Whether your event is in a hotel, a village hall or a barn you should consider the following when think about barn dance food:-
- When is food being served?
- How much food are you having?
- Will the room have to be reset before and after the food?
- How much time will the eating take?
- Will you spend all evening setting and clearing food rather than enjoying the dance?
- Will people be able to get up and dance after they have demolished three courses and cake?
- What does the the hall’s rules say about food, drink and alcohol on the premises?
If you are putting on a meal with some background folk music and folk dancing after for entertainment that’s fine but you might want to be aware of these issues when you are planning your evening.
We have done a few ‘sit-down’ meals. People knew they were going to get a ‘proper’ meal and behaved as if they were going out to dinner rather than coming to a Ceilidh (including ‘Killer Heels’).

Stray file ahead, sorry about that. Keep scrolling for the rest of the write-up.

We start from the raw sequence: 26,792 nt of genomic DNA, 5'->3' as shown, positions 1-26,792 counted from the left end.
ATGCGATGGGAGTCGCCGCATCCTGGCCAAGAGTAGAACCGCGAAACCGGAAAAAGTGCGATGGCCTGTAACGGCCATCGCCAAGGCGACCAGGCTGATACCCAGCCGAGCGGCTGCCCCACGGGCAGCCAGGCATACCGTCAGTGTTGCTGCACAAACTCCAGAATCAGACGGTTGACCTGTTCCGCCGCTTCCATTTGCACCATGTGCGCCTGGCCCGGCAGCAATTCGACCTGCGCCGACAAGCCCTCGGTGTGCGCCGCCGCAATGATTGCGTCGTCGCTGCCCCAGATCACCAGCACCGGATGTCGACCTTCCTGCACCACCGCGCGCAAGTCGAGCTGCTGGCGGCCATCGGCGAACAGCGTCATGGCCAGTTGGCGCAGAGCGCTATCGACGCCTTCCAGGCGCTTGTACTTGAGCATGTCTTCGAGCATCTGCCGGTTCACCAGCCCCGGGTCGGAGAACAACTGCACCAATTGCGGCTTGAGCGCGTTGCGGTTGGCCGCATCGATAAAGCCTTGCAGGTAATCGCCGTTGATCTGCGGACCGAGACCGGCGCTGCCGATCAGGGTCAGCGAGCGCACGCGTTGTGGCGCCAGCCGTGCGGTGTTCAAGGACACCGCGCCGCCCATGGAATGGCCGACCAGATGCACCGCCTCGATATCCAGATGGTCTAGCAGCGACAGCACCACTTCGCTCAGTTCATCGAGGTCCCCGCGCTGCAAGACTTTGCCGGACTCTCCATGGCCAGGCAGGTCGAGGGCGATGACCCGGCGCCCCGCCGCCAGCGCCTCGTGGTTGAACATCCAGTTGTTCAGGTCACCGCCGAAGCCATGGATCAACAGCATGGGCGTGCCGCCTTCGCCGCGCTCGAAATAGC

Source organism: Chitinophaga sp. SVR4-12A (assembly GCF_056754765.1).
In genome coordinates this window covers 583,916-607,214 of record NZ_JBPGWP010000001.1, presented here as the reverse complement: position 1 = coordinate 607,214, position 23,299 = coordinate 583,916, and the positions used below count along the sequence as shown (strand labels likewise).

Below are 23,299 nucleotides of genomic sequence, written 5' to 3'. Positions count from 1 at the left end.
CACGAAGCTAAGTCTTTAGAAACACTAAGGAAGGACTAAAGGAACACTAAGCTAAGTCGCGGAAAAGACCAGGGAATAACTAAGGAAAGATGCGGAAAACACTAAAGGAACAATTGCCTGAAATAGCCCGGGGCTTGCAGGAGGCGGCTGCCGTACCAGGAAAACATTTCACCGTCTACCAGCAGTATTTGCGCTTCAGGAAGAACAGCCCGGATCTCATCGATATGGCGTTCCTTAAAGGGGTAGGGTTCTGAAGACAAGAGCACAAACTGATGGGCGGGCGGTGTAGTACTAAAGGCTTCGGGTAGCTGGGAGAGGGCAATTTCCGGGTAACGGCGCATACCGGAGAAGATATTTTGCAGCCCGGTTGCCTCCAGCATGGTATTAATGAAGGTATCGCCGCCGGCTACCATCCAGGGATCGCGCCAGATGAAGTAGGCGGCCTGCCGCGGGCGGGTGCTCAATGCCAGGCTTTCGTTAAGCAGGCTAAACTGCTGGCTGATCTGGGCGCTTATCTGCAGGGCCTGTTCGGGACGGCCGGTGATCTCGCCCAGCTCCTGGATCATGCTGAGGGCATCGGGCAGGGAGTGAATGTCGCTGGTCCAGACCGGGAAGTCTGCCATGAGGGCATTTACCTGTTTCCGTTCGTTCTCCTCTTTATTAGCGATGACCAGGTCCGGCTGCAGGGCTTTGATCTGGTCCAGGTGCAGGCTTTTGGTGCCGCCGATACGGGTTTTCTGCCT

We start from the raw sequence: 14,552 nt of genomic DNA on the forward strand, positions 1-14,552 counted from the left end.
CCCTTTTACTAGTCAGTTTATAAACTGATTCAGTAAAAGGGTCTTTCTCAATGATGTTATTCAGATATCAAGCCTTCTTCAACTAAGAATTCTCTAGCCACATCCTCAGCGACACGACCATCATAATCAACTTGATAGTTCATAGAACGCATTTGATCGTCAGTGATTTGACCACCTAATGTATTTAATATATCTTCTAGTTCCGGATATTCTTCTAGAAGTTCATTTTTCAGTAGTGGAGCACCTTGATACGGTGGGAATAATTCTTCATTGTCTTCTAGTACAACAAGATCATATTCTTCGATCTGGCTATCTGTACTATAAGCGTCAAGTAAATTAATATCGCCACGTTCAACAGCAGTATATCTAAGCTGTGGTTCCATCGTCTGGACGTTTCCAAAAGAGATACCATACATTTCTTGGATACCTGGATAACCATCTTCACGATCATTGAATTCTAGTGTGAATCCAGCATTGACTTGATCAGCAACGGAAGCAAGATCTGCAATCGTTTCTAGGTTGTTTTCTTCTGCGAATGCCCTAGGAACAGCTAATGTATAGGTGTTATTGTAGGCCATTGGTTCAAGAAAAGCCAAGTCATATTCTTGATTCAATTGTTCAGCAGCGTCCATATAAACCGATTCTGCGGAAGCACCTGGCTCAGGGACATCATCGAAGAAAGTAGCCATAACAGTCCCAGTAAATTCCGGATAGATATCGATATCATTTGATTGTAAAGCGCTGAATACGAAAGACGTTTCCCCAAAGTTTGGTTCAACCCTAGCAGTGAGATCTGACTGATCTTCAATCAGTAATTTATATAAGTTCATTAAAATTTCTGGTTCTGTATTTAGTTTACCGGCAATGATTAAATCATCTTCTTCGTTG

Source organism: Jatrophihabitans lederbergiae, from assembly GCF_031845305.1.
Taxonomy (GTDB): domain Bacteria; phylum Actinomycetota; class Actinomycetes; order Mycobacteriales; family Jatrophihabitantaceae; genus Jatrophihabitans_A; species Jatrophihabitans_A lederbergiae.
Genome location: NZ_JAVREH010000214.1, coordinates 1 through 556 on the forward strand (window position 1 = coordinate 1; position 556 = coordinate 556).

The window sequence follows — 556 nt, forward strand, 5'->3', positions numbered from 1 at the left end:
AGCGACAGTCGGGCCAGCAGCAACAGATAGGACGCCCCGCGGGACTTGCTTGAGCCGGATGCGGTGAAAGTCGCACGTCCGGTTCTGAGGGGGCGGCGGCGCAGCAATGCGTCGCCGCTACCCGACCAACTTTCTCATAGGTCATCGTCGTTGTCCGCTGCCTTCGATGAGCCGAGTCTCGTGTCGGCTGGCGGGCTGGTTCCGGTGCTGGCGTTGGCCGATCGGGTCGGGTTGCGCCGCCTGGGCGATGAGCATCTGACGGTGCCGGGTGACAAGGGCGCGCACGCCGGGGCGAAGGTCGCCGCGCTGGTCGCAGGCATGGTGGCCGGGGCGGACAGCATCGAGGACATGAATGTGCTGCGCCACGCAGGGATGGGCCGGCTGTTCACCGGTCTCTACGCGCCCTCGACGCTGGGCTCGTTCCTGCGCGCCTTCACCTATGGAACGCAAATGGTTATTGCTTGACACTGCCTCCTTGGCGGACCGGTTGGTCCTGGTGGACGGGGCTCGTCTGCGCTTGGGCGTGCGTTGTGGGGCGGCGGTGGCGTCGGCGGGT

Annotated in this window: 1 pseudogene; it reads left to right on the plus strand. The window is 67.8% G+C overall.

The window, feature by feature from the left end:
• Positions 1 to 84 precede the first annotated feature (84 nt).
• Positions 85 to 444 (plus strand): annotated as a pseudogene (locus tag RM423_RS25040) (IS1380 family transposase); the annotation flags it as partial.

They stood around with their drinks talking or reserved their seats at the tables by sitting in them, never to get up for fear of losing them.
They arrived at 7:30 and ate at 8:30 – they didn’t want to eat any later as they hadn’t had any tea because they were going out to eat and then they were so stuffed they never got up to dance.
Keep it simple
American suppers are always a good option.
Everyone brings a plate or two of ‘Finger Buffet’ food and they put it on a communal table. Barn dance food not feeding the 5,000 though.
They bring their own drinks so you don’t have to staff a bar.
You supply 100 paper plates, 100 plastic forks, 100 plastic beakers and a roll of black bin bags to dispose of everything afterwards.
How difficult can it be?
Remember, the more barn dance food you organise, the longer it will take to eat and the longer it will take to clear away and the less dancing everyone does.
For more about running a barn dance on a tight budget, have a look at our Charities page where there are hints and tips on keeping costs to a minimum.